“Following the height of the pandemic, we had patrol officers in many neighborhoods go out and knock on doors. This allowed our officers and our neighbors an opportunity to get to know one another, all while giving our neighbors a chance to voice their concerns,” said James. “This program, along with bringing back some of our community outreach events like neighborhood cookouts, have received a positive response, and we plan to include this program far into the future.”

Understanding that communication is the key to healing has also inspired James to give birth to new programs. The first of these involves hiring a Department Resource Coordinator, who assists officers out in the field to find the appropriate organizations and companies to aid both individuals and families in their given neighborhoods with issues such as domestic violence, gainful employment, food insecurity, etc.

“Earlier this year, the Greensboro Police Department also implemented the Behavioral Health Response Team where we have mental health clinicians riding along with police officers when a mental health call comes in,” James enthusiastically stated. “Along with being on the scene with the individual in need, this clinician is also responsible for following-up with the person involved to try to get them connected with the healthcare that they need, which we are hoping will lower the number of repeat calls that we have of this nature.”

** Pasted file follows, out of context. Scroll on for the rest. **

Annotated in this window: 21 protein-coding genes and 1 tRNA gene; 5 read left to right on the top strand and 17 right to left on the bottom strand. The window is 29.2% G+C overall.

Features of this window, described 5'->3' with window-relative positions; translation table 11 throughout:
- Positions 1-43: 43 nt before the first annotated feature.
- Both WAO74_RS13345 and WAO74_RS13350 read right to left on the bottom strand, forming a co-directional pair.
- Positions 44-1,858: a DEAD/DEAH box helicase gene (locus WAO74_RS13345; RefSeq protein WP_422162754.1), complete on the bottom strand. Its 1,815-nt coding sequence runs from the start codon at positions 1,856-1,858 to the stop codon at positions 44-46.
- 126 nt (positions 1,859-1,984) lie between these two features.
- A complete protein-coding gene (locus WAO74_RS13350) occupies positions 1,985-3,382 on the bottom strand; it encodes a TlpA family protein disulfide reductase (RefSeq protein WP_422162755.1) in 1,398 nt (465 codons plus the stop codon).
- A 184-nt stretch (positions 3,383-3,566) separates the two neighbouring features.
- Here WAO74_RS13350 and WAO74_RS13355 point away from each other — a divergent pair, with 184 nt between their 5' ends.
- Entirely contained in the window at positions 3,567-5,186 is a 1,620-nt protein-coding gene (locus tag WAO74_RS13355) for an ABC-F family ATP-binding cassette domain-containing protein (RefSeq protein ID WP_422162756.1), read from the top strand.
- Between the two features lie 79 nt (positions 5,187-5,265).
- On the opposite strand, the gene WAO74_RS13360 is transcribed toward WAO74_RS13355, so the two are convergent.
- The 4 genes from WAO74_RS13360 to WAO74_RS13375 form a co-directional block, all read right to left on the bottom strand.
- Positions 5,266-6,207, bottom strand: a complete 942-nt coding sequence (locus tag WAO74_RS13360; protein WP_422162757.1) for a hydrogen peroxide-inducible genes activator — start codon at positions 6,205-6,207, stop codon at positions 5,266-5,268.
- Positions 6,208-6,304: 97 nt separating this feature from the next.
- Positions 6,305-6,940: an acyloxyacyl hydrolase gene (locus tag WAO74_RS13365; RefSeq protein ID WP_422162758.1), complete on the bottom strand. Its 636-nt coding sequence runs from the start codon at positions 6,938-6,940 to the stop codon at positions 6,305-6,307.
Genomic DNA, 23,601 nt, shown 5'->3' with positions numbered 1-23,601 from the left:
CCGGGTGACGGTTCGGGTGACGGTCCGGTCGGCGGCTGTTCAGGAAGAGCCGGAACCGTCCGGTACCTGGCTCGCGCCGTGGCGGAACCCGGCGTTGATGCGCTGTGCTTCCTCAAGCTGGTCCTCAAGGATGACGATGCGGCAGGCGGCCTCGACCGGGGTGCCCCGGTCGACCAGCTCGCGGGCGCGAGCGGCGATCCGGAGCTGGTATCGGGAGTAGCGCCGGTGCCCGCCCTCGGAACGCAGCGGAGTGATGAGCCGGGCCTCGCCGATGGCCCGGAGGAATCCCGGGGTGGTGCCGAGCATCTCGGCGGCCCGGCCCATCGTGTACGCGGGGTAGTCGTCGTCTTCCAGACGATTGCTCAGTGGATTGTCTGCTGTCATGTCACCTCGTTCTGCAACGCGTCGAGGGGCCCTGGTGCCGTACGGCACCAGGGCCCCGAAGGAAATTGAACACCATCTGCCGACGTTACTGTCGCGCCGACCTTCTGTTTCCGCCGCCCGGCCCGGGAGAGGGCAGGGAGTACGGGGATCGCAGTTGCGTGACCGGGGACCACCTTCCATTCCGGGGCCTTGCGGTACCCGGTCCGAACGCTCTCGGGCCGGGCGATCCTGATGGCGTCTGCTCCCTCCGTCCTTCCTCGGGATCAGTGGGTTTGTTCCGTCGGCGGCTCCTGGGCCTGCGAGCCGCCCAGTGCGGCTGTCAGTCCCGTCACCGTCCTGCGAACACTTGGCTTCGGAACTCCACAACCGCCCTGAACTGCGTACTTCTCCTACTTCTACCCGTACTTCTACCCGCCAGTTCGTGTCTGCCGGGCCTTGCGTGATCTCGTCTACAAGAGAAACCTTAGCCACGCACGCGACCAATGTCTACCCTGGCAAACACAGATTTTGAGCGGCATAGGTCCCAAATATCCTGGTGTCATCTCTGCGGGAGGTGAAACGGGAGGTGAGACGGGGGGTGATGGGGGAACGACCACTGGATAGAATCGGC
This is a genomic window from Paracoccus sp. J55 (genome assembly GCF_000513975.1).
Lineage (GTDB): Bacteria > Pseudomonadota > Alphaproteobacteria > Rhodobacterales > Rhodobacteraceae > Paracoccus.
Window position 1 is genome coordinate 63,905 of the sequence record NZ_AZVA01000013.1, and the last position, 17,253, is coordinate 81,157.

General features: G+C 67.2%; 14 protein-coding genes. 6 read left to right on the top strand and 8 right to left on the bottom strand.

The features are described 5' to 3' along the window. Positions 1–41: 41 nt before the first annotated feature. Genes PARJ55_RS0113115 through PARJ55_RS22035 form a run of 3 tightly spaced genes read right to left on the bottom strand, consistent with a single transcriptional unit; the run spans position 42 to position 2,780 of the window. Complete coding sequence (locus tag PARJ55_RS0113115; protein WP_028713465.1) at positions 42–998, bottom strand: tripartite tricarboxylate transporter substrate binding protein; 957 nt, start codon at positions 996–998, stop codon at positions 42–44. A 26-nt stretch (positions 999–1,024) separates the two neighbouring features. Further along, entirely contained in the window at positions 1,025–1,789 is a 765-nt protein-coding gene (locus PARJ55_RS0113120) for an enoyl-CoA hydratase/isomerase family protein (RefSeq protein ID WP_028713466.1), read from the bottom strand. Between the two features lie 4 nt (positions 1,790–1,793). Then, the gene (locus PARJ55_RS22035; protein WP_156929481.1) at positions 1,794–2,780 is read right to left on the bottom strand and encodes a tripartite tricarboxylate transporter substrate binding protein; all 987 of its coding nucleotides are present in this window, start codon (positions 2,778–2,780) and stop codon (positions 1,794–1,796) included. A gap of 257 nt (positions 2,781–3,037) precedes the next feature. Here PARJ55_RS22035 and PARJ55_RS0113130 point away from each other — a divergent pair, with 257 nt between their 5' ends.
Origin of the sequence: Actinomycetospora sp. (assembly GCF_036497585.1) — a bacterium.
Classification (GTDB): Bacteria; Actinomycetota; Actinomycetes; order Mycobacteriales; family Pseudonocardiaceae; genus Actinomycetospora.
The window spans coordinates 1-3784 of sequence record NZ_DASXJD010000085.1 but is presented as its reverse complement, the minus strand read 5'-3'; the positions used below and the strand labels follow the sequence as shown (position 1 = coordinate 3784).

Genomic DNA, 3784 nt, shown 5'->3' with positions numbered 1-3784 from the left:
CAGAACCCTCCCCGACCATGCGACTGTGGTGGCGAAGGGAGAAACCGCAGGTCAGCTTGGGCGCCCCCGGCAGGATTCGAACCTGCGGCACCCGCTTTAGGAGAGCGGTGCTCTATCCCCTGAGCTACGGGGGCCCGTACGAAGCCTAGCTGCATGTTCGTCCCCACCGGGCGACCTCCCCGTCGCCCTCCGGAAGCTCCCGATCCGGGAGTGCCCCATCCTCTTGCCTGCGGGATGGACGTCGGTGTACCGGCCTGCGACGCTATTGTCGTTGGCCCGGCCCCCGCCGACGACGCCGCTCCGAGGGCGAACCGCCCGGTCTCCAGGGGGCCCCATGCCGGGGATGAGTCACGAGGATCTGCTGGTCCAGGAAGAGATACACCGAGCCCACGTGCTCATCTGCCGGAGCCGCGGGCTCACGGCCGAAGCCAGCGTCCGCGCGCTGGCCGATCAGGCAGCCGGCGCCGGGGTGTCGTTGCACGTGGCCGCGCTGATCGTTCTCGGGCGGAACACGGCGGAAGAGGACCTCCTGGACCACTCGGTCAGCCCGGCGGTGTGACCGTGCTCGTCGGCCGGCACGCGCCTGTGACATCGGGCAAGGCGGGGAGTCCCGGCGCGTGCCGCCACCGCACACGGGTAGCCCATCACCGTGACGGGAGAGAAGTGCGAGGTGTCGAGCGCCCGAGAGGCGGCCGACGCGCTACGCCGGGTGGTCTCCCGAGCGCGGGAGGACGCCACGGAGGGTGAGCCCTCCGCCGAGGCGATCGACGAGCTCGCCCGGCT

Stating that his overarching goal is to “make decisions that will be both life and community changing”, James said that he is also doing everything he can to teach officers to “humanize” each person they encounter. “I try to make them realize that each Greensboro resident who may need our assistance is not just a call. They are human, and we are making important decisions that could impact their lives forever.”